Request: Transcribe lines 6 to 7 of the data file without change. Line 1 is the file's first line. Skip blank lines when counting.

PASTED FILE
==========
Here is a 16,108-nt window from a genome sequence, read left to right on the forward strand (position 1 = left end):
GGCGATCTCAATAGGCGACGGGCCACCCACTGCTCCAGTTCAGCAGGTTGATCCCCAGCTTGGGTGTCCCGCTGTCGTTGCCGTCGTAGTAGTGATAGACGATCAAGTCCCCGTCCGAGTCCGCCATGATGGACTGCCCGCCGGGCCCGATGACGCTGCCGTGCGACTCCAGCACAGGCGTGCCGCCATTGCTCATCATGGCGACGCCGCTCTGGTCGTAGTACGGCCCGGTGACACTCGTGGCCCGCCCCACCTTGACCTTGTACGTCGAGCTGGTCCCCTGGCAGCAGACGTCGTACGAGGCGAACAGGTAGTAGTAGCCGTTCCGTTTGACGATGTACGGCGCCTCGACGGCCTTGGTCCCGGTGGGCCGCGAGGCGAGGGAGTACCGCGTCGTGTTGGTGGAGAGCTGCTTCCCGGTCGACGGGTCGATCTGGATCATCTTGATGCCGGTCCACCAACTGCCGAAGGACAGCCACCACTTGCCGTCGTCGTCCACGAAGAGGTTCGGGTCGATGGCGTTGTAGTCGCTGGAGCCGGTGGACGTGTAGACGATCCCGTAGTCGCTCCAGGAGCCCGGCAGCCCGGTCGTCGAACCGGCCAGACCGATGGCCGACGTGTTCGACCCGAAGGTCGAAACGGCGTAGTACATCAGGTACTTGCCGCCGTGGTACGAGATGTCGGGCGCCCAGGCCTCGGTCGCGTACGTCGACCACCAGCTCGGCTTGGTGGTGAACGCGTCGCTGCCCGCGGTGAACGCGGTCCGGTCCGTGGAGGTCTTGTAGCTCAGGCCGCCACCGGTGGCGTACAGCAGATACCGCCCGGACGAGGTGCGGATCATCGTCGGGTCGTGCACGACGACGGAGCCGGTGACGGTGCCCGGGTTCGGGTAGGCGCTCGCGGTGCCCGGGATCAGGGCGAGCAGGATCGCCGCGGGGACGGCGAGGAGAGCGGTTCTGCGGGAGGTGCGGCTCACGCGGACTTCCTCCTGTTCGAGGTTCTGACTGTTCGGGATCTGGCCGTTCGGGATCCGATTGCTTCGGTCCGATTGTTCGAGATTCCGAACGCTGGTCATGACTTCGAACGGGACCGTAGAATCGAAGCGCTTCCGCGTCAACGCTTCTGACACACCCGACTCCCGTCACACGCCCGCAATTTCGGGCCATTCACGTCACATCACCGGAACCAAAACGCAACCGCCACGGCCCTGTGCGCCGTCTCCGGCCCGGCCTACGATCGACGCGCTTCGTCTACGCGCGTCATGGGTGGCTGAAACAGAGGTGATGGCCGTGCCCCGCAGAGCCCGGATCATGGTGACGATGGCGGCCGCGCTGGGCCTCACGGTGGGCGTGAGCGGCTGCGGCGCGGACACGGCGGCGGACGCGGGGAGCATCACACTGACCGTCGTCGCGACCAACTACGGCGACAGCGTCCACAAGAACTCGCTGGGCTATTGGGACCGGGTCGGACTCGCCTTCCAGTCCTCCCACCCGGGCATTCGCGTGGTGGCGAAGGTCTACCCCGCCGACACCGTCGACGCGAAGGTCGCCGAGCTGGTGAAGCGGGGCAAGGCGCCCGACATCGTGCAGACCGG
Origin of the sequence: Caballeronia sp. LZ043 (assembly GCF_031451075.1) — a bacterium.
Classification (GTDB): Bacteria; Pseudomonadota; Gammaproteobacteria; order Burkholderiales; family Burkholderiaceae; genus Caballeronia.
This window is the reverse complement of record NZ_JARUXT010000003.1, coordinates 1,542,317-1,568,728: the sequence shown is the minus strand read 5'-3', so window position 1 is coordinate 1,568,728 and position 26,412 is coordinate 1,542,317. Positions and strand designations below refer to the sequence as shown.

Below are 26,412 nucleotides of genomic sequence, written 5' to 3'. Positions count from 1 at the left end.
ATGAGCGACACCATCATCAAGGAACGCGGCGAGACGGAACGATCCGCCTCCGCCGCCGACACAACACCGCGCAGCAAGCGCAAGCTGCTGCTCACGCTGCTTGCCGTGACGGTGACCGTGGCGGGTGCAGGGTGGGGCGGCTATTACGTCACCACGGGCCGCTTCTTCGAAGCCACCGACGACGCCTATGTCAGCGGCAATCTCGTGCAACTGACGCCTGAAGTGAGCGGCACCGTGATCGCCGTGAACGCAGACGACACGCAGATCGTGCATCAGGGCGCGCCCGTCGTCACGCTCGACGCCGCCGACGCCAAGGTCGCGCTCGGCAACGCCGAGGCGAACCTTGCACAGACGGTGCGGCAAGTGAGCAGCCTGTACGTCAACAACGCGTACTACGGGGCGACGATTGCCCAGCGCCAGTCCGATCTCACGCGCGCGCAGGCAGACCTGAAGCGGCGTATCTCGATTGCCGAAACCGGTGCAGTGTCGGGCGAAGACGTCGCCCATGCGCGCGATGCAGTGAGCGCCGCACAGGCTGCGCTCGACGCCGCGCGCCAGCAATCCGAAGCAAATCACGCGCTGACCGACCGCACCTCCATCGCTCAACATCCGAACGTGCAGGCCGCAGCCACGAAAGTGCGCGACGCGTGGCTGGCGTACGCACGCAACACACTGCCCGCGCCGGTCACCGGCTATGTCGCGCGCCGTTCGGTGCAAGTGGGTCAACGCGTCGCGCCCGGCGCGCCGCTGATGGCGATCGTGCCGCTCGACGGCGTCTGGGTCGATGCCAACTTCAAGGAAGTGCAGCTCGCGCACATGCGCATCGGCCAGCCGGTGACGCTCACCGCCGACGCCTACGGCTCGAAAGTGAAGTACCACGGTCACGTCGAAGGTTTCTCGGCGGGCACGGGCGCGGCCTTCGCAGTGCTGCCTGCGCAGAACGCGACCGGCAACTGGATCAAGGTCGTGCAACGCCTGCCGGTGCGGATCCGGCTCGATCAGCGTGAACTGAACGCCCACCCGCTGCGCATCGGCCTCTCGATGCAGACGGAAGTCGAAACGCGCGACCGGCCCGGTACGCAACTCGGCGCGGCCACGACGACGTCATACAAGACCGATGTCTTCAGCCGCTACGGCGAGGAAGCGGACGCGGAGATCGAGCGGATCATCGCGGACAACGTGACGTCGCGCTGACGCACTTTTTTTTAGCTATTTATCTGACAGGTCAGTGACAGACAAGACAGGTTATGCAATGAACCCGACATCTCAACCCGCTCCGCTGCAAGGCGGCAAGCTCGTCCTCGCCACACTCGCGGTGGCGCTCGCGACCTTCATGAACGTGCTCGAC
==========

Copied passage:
Below are 26,412 nucleotides of genomic sequence, written 5' to 3'. Positions count from 1 at the left end.
ATGAGCGACACCATCATCAAGGAACGCGGCGAGACGGAACGATCCGCCTCCGCCGCCGACACAACACCGCGCAGCAAGCGCAAGCTGCTGCTCACGCTGCTTGCCGTGACGGTGACCGTGGCGGGTGCAGGGTGGGGCGGCTATTACGTCACCACGGGCCGCTTCTTCGAAGCCACCGACGACGCCTATGTCAGCGGCAATCTCGTGCAACTGACGCCTGAAGTGAGCGGCACCGTGATCGCCGTGAACGCAGACGACACGCAGATCGTGCATCAGGGCGCGCCCGTCGTCACGCTCGACGCCGCCGACGCCAAGGTCGCGCTCGGCAACGCCGAGGCGAACCTTGCACAGACGGTGCGGCAAGTGAGCAGCCTGTACGTCAACAACGCGTACTACGGGGCGACGATTGCCCAGCGCCAGTCCGATCTCACGCGCGCGCAGGCAGACCTGAAGCGGCGTATCTCGATTGCCGAAACCGGTGCAGTGTCGGGCGAAGACGTCGCCCATGCGCGCGATGCAGTGAGCGCCGCACAGGCTGCGCTCGACGCCGCGCGCCAGCAATCCGAAGCAAATCACGCGCTGACCGACCGCACCTCCATCGCTCAACATCCGAACGTGCAGGCCGCAGCCACGAAAGTGCGCGACGCGTGGCTGGCGTACGCACGCAACACACTGCCCGCGCCGGTCACCGGCTATGTCGCGCGCCGTTCGGTGCAAGTGGGTCAACGCGTCGCGCCCGGCGCGCCGCTGATGGCGATCGTGCCGCTCGACGGCGTCTGGGTCGATGCCAACTTCAAGGAAGTGCAGCTCGCGCACATGCGCATCGGCCAGCCGGTGACGCTCACCGCCGACGCCTACGGCTCGAAAGTGAAGTACCACGGTCACGTCGAAGGTTTCTCGGCGGGCACGGGCGCGGCCTTCGCAGTGCTGCCTGCGCAGAACGCGACCGGCAACTGGATCAAGGTCGTGCAACGCCTGCCGGTGCGGATCCGGCTCGATCAGCGTGAACTGAACGCCCACCCGCTGCGCATCGGCCTCTCGATGCAGACGGAAGTCGAAACGCGCGACCGGCCCGGTACGCAACTCGGCGCGGCCACGACGACGTCATACAAGACCGATGTCTTCAGCCGCTACGGCGAGGAAGCGGACGCGGAGATCGAGCGGATCATCGCGGACAACGTGACGTCGCGCTGACGCACTTTTTTTTAGCTATTTATCTGACAGGTCAGTGACAGACAAGACAGGTTATGCAATGAACCCGACATCTCAACCCGCTCCGCTGCAAGGCGGCAAGCTCGTCCTCGCCACACTCGCGGTGGCGCTCGCGACCTTCATGAACGTGCTCGAC